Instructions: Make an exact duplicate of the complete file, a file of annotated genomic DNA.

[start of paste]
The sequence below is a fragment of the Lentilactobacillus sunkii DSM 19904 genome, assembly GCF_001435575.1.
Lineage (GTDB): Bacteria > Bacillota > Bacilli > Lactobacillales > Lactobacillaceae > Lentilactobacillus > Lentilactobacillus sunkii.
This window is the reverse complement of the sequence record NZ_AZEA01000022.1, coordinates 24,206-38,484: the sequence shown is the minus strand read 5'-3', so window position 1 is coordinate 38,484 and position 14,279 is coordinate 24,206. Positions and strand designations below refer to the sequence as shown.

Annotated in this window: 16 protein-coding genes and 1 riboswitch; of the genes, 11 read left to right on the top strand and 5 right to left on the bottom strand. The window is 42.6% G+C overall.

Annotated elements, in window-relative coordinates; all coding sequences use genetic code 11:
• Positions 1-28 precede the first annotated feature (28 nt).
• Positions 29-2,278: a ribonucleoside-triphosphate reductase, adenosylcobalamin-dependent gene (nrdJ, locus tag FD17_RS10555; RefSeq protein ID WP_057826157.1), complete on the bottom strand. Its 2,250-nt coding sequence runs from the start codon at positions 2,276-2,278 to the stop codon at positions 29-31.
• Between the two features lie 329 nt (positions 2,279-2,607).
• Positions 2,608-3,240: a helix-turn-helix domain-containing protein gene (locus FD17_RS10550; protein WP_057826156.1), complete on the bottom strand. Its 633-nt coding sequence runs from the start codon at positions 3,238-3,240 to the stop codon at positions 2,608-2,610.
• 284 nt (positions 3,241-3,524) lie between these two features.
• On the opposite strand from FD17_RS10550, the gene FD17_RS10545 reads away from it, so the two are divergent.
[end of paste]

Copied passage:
The sequence below is a fragment of the Lentilactobacillus sunkii DSM 19904 genome, assembly GCF_001435575.1.
Lineage (GTDB): Bacteria > Bacillota > Bacilli > Lactobacillales > Lactobacillaceae > Lentilactobacillus > Lentilactobacillus sunkii.
This window is the reverse complement of the sequence record NZ_AZEA01000022.1, coordinates 24,206-38,484: the sequence shown is the minus strand read 5'-3', so window position 1 is coordinate 38,484 and position 14,279 is coordinate 24,206. Positions and strand designations below refer to the sequence as shown.

Annotated in this window: 16 protein-coding genes and 1 riboswitch; of the genes, 11 read left to right on the top strand and 5 right to left on the bottom strand. The window is 42.6% G+C overall.

Annotated elements, in window-relative coordinates; all coding sequences use genetic code 11:
• Positions 1-28 precede the first annotated feature (28 nt).
• Positions 29-2,278: a ribonucleoside-triphosphate reductase, adenosylcobalamin-dependent gene (nrdJ, locus tag FD17_RS10555; RefSeq protein ID WP_057826157.1), complete on the bottom strand. Its 2,250-nt coding sequence runs from the start codon at positions 2,276-2,278 to the stop codon at positions 29-31.
• Between the two features lie 329 nt (positions 2,279-2,607).
• Positions 2,608-3,240: a helix-turn-helix domain-containing protein gene (locus FD17_RS10550; protein WP_057826156.1), complete on the bottom strand. Its 633-nt coding sequence runs from the start codon at positions 3,238-3,240 to the stop codon at positions 2,608-2,610.
• 284 nt (positions 3,241-3,524) lie between these two features.
• On the opposite strand from FD17_RS10550, the gene FD17_RS10545 reads away from it, so the two are divergent.